The letter is your chance to express to the Faculty why you would make an ideal student in your desired degree. The letter should include some information about you, any experience or knowledge that you hold in the area for which you are applying to study, as well as anything else that demonstrates your ongoing interest in design. When composing your letter it’s important to remember who will be assessing it, so keep it succinct and to-the-point. Remember to write with a passionate voice that shows the reader your desire to study in architecture, design or planning.
References are a great way of demonstrating to the Faculty that you possess the qualities we seek in a candidate. Your references don’t have to be from someone with a background in the field of architecture or design, but it is important that they attest to your strength of character. Generally, these references come from your teacher or principal, club directors or sporting coaches. Applicants for the Bachelor of Design in Architecture are requested to submit one reference only.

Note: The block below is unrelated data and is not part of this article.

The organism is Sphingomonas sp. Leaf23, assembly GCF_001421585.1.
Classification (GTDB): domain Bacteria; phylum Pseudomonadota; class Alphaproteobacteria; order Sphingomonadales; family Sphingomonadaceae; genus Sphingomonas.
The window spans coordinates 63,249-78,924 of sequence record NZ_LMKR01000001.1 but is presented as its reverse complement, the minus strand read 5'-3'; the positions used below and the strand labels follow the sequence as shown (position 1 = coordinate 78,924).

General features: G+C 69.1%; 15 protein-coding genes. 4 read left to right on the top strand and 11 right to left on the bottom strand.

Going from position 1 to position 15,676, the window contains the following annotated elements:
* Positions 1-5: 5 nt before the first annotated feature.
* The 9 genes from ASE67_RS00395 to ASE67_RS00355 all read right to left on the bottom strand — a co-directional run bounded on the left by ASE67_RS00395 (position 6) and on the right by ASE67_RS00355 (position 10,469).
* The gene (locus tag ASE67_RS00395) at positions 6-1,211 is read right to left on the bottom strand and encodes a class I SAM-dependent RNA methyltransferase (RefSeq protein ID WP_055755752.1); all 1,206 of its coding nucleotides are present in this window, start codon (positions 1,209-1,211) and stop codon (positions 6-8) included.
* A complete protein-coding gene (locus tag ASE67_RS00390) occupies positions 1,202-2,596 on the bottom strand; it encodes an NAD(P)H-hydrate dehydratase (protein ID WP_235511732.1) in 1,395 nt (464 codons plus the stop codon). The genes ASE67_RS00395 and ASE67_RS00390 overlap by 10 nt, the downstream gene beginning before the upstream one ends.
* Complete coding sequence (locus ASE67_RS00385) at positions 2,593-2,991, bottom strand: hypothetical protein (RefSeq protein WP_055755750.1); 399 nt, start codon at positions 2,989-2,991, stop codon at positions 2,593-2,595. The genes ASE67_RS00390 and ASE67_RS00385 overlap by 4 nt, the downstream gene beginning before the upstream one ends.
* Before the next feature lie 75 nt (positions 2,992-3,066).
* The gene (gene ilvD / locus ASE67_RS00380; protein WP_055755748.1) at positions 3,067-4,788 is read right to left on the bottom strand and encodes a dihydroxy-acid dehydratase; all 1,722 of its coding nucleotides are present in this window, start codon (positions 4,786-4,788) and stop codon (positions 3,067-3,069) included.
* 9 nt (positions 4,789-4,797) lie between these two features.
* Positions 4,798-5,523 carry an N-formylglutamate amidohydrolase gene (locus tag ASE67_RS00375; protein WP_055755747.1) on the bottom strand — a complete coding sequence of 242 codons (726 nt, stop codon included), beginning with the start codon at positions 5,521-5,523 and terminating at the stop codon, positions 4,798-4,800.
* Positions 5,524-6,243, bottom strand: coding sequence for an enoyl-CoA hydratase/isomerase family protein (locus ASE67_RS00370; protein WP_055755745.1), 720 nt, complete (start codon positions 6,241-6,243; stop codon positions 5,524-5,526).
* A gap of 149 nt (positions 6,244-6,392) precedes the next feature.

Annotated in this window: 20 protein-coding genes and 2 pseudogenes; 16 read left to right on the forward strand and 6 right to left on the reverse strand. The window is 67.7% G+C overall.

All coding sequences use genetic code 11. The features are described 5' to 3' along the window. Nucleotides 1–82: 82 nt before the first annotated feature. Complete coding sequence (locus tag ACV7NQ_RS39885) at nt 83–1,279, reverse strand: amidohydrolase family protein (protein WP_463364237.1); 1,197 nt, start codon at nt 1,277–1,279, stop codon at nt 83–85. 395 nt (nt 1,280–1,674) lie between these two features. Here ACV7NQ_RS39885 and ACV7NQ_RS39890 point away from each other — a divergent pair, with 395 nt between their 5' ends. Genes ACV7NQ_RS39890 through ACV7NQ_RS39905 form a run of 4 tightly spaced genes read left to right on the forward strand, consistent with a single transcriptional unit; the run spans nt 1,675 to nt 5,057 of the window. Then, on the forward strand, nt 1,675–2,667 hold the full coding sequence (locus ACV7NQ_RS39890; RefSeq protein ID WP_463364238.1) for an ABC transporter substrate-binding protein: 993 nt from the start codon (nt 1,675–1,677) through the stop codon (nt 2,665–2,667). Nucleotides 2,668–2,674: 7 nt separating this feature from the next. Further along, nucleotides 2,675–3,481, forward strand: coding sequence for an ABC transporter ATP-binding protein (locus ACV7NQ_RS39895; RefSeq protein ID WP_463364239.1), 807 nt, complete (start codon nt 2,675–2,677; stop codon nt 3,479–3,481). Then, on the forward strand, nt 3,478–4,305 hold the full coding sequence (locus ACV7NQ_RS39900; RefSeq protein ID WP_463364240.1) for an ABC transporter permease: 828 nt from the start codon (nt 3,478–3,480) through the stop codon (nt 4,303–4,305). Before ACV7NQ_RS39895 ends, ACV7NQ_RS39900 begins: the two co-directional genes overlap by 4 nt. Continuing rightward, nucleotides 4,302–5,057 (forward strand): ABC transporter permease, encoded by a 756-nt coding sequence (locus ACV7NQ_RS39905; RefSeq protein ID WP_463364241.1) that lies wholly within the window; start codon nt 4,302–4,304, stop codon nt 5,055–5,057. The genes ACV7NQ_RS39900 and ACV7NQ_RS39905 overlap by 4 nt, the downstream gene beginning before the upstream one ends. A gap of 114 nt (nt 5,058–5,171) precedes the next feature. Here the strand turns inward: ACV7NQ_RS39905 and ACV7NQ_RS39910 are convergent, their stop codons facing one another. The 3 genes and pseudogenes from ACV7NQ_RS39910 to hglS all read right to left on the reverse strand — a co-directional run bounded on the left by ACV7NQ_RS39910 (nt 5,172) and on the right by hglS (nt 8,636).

The portfolio is the main element of your Flexible entry application. The portfolio is a small sample of the creative work you have done. This might include artwork, music, architectural work, web design or development, 3D modelling, technical drawing, written work and anything that demonstrates skills in design and creativity.
Your portfolio should exhibit two primary characteristics:
The first is 'breadth'. Your portfolio should present a broad mixture of your creative work, especially sketches and freehand drawings for architecture or digital media for design computing. It can include anything you think is relevant; including design and technology work, digital media or online work, graphic design, photography, life drawing, and models you have made. You may also consider collages or found objects. Your imagination is the only limit to the items that can be included. The second characteristic that we are looking for in your portfolio is 'passion'. By passion we mean that we are looking for those works on which you have worked hard, and of which you are proud. These best express your commitments to design and creativity.